Advocate staff photo by BILL FEIG -- LSU safety Ronald Martin intercepts the ball in front of Ole Miss wide receiver Cody Core with 2 seconds remaining to preserve the Tigers' 10-7 victory Saturday in Tiger Stadium.

Ole Miss’ quest for an undefeated season became the latest dream to die in Tiger Stadium, and an LSU defensive effort that seemingly got better by the minute Saturday night, is the reason why.

After allowing just 206 total yards in the first half and 55 yards on Ole Miss’ opening possession of the second half, LSU gave up 52 yards on 27 snaps on their final six series as Tigers defenders came up with big play after big play.

They forced four consecutive three-and-outs — holding Ole Miss to a scant 7 yards on those 12 plays — and came up with two huge stops in the final two minutes to preserve a 10-7 victory.

“We responded well, and we knew what we had to do,” said LSU middle linebacker Kendell Beckwith, who made one of the key tackles of the game on a sneak by Ole Miss quarterback Bo Wallace with 1:44 to play. “We came out in the second half and made plays happen.”

In that 12-play stretch, Ole Miss had five plays for negative yards, two that went for no gain and there were four incompletions. Still, the best was yet to come for the Tigers on the Rebels’ final two last-gasp possessions.

On the first, Ole Miss quickly moved from its 32-yard line to the LSU 47 where it faced fourth-and-1. But three Tigers leaped over a pile of bodies to stop quarterback Bo Wallace cold when he tried to sneak for the first down.

Then, on the final possession, safety Ronald Martin intercepted Wallace’s desperation pass down the left sideline with 2 seconds left to secure the victory — touching off a wild celebration.

LSU cornerback Jalen Collins said the seeds for the performance were planted in the first half even though Ole Miss’ only score came on a 15-yard pass from Wallace to Cody Core late in the first quarter.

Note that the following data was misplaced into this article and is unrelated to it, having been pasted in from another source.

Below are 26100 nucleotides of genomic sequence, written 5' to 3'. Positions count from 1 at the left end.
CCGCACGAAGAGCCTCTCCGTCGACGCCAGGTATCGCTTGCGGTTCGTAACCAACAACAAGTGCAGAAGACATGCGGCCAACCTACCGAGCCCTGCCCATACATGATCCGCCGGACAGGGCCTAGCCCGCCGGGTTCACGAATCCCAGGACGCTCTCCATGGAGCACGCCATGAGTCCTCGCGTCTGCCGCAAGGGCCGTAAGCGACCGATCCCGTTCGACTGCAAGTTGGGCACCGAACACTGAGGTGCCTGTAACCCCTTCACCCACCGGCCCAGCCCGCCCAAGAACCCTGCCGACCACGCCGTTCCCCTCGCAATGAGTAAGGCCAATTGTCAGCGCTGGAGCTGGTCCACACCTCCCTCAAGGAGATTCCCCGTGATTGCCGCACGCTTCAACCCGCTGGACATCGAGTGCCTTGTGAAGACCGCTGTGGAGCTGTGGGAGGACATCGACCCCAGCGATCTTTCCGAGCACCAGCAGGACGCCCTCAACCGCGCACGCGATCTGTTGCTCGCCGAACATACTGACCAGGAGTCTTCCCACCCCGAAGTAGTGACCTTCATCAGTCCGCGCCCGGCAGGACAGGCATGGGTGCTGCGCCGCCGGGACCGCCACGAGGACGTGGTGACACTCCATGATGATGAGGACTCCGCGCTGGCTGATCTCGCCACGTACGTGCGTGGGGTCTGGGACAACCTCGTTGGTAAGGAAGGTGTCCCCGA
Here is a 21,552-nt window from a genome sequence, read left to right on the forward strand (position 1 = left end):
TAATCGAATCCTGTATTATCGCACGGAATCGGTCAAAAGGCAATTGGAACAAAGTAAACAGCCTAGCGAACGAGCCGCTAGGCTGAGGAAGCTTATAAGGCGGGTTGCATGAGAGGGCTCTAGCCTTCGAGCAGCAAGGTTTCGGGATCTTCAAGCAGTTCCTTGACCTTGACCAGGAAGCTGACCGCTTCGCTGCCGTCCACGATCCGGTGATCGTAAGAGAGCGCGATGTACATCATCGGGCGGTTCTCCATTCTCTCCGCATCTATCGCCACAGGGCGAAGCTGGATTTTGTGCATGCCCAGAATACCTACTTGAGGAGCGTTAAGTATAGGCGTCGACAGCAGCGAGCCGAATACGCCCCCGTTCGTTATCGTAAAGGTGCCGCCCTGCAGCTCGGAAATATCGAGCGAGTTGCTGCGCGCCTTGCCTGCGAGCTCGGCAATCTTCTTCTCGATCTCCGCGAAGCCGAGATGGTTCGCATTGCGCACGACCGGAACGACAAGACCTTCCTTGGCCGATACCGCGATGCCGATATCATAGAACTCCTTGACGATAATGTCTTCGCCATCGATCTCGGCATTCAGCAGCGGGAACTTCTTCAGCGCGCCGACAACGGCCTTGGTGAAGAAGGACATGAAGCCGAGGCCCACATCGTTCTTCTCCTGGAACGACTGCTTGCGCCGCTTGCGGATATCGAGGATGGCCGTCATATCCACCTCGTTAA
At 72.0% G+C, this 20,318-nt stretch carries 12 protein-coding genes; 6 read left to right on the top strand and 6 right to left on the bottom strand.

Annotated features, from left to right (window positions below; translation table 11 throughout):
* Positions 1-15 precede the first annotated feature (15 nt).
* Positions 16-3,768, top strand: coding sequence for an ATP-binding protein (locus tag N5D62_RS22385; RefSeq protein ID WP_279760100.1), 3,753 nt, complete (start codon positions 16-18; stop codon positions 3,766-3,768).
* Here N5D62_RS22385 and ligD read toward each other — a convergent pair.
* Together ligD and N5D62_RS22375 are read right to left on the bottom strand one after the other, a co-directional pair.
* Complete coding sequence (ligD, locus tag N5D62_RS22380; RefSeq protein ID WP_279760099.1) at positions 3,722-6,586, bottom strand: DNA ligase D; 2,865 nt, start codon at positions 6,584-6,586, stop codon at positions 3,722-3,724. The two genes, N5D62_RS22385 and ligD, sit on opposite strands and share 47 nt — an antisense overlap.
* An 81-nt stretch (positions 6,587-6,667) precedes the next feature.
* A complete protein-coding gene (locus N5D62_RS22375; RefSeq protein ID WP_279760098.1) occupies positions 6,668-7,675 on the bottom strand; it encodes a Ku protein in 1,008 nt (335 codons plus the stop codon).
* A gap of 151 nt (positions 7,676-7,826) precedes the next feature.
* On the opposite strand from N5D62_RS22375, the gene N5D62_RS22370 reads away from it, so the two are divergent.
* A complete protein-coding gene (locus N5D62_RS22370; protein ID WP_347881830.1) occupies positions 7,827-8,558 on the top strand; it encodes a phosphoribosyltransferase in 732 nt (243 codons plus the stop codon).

“Those first couple of drives, they didn’t really get much,” Collins said. “After that, we just tried to step on the gas and take it to them. Our preparation and having each other’s backs (was the key).”

In the end, Collins said, the Tigers were able to finish the job even though Ole Miss had two opportunities to tie or win.

“It was about our jobs and knowing what we were supposed to do and coming together,” he said. “We were sending pressure and covering up their receivers, staying with them down the field when (Wallace) was scrambling. It’s one of the great performances we’ve had.”

The Rebels couldn’t even catch the defense napping after expending so much energy in the second half.

On the quarterback sneak, Ole Miss tried to go on a quick count. But Wallace was met head-on by Beckwith and safeties Jalen Mills and Jamal Adams when he tried to launch himself over the pile.

Then, after Ole Miss forced a punt when LSU could only take 25 seconds off the clock — thanks to the Rebels using all three of their second-half timeouts — Wallace took aim at the Tigers one more time.

He completed a 12-yard pass to Markell Pack on third-and-8 to reach the Ole Miss 39, then went to leading receiver Laquon Treadwell for a 13-yard gain.

After an incompletion and a 15-yard pass interference penalty on Mills moved the ball to the Tigers’ 33, Wallace missed on another pass and then scrambled for an 8-yard gain before dancing out of bounds at LSU’s 25 to stop the clock with 9 seconds remaining.

At that point, Ole Miss was going to try a game-tying 42-yard field goal, but the Rebels had a false-start penalty that would have made the attempt by Gary Wunderlich 47 yards.

Instead, Ole Miss coach Hugh Freeze elected to send his offense back out, and Wallace’s pass toward the end zone for a streaking Core was intercepted by Martin.

“I felt like we had them where we wanted them. We just had to finish it off,” Beckwith said. “I think we did that.”